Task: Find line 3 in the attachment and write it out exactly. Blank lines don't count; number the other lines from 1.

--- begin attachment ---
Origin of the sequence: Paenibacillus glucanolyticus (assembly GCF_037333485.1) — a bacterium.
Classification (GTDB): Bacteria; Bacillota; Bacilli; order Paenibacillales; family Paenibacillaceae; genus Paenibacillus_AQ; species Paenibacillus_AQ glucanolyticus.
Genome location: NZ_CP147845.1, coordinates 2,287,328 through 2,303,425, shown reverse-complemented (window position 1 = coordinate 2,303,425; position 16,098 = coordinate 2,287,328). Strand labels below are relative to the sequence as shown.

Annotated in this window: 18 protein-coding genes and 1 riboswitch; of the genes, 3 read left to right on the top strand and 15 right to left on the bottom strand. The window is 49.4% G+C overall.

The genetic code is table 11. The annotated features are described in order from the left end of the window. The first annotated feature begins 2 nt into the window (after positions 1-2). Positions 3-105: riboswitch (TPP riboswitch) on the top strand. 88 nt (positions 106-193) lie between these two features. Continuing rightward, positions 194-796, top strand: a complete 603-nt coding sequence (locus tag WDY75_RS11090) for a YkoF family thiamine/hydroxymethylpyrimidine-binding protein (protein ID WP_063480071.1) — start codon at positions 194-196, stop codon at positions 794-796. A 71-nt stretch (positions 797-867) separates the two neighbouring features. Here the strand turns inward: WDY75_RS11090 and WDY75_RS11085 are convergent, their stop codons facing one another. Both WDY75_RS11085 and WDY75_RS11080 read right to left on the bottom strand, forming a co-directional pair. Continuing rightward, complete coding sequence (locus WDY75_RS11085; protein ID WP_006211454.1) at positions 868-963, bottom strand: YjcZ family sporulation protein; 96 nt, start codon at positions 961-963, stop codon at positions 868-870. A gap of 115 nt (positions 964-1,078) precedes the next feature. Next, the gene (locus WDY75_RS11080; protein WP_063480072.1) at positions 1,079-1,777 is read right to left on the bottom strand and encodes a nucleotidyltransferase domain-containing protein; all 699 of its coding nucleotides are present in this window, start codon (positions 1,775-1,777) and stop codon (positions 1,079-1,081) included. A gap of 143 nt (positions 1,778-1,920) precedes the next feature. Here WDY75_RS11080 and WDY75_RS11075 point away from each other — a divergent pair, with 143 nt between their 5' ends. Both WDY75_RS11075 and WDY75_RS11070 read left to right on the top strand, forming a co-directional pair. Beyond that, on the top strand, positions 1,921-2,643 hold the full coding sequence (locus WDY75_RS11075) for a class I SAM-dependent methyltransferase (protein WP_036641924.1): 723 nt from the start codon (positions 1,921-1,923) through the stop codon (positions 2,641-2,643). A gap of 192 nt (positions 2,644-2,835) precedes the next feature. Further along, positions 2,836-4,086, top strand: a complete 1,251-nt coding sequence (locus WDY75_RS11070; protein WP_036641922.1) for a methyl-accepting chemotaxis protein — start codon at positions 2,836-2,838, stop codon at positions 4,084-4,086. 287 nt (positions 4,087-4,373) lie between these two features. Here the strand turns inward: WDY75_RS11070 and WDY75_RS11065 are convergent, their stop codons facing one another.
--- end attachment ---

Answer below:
Genome location: NZ_CP147845.1, coordinates 2,287,328 through 2,303,425, shown reverse-complemented (window position 1 = coordinate 2,303,425; position 16,098 = coordinate 2,287,328). Strand labels below are relative to the sequence as shown.